This year’s Gr8Conf US just finished, running from July 29 to July 31 here in Minneapolis, MN. This is the fifth time I’ve attended Gr8Conf and I’ve enjoyed each one.
This year the conference started on Wednesday with a day of workshops. There were two workshop sessions, one in the morning and one in the afternoon.
In the morning I went to the “Hands on Ratpack” workshop by Ratpack core team member Russell Hart. I’ve seen some talks on Ratpack before but haven’t worked with it yet, so I enjoyed digging into it and building an app with the framework. The handler mechanism that Ratpack uses for delegating requests and creating responses is an interesting paradigm that made it quick and easy to create a basic REST API.
In the afternoon I attended Rob Fletcher’s “Spock Katas” workshop. Rob put together several coding puzzles that we solved test-first using Spock, puzzles like FizzBuzz and generating diamond-shaped lists of strings. Solving the puzzles proved to be an interesting challenge. And along the way we used several of Spock’s handy features, including data-driven testing and mocking collaborators.
Some other highlights for me on Thursday were Burt Beckwith’s talk on customizing the Grails Spring Security plugin and Luke Daley’s talk on Gradle. Both Burt and Luke are experts in their field as well as great speakers. Burt discussed several of the things he had to do to make Spring Security easy for Grails users to configure and use. And as a long-time user of his plugins I definitely appreciate how simple it is to use Spring Security with Grails.
Luke covered a history of Gradle both as a build tool and as a company, then delved into some of the new and upcoming features in Gradle. In 2014 Gradle became the official build tool for Android, which has helped convince folks that may have been skeptical of adopting Gradle that it is here to stay. And recent releases of Gradle have added handy feature such as continuous builds with the ‘-t’ option that came with Gradle 2.5. When using that option Gradle will watch for changes to the file system and rerun the appropriate parts of the build, allowing the developer to keep working without needing to manually rerun the build. That’ll be a big time saver and I look forward to using it.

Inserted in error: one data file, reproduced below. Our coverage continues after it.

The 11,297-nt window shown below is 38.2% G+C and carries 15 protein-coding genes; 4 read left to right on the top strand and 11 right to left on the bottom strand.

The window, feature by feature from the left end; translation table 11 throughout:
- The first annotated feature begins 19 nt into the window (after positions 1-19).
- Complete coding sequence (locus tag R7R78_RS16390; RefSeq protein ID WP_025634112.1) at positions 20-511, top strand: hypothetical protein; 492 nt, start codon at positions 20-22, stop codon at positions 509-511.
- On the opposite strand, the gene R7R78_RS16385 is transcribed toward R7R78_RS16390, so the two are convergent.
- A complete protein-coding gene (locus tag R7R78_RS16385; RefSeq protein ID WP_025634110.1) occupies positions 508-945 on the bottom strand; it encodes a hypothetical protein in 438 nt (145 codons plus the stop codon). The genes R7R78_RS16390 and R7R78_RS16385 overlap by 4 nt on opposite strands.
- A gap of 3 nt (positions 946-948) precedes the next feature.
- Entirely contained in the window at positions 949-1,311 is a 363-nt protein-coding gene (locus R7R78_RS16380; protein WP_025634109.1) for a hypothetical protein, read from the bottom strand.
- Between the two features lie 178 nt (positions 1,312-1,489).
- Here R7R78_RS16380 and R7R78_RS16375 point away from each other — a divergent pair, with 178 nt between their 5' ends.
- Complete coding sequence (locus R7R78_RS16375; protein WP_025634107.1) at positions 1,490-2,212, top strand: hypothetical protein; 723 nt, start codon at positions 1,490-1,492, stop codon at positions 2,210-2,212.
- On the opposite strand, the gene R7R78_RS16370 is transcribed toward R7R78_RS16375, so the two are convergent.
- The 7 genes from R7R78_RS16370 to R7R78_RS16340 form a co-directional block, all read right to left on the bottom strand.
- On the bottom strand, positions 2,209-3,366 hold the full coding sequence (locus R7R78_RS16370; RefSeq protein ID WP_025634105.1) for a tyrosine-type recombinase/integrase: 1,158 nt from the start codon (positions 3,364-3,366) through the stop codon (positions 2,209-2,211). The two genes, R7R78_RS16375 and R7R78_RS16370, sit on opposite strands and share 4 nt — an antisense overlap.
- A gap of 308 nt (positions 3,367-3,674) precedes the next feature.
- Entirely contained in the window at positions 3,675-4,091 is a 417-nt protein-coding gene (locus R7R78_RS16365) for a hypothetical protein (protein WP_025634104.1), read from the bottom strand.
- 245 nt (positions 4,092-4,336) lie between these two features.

On Friday, the last day of the conference, I started off with Rob Spieldenner’s talk on Netflix’s Gradle plugins. It was very interesting to learn how Netflix uses Gradle plugins to help reduce the amount of build scripting needed to build software across Netflix’s vast engineering teams. He also covered several of the plugins Netflix has open sourced to help the Gradle community at large.
Next was my talk on functional testing with Geb (link to slides). I started with a quick introduction into the Geb selector syntax then delved into a variety of Geb-related topics that have helped me write Geb tests over the past 3 years. Things like page objects, waiting support, driving the mouse and keyboard, and several others. I also demoed running Geb tests in parallel using Gradle (my Github repos with the code samples are linked at the end of the slides). I enjoyed giving the talk and appreciated the great questions from the audience.
In the afternoon I really enjoyed Mr. Haki’s talk on Groovy goodness. He covered many lesser-known collection methods in Groovy and I look forward to incorporating some of those in my day job. He also live-coded his whole presentation which is a bold move, but he did it very well, much better than I would have done.
Overall Gr8Conf US 2015 was a fantastic conference, and I’m already looking forward to attending Gr8Conf 2016!